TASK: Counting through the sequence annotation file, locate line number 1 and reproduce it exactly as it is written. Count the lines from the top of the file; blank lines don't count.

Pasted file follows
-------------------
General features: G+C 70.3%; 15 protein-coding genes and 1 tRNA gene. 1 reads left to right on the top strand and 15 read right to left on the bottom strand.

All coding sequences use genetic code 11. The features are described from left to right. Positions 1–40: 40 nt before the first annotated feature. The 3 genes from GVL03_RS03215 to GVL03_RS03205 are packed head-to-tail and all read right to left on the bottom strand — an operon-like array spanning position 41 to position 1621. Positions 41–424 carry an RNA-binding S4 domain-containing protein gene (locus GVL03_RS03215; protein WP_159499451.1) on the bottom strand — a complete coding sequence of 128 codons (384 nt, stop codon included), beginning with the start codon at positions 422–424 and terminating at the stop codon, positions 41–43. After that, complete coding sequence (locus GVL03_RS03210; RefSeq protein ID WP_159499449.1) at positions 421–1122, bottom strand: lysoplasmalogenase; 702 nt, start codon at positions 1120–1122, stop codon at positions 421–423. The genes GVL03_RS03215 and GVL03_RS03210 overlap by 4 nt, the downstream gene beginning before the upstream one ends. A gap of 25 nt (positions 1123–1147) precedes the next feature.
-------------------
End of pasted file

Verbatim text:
General features: G+C 70.3%; 15 protein-coding genes and 1 tRNA gene. 1 reads left to right on the top strand and 15 read right to left on the bottom strand.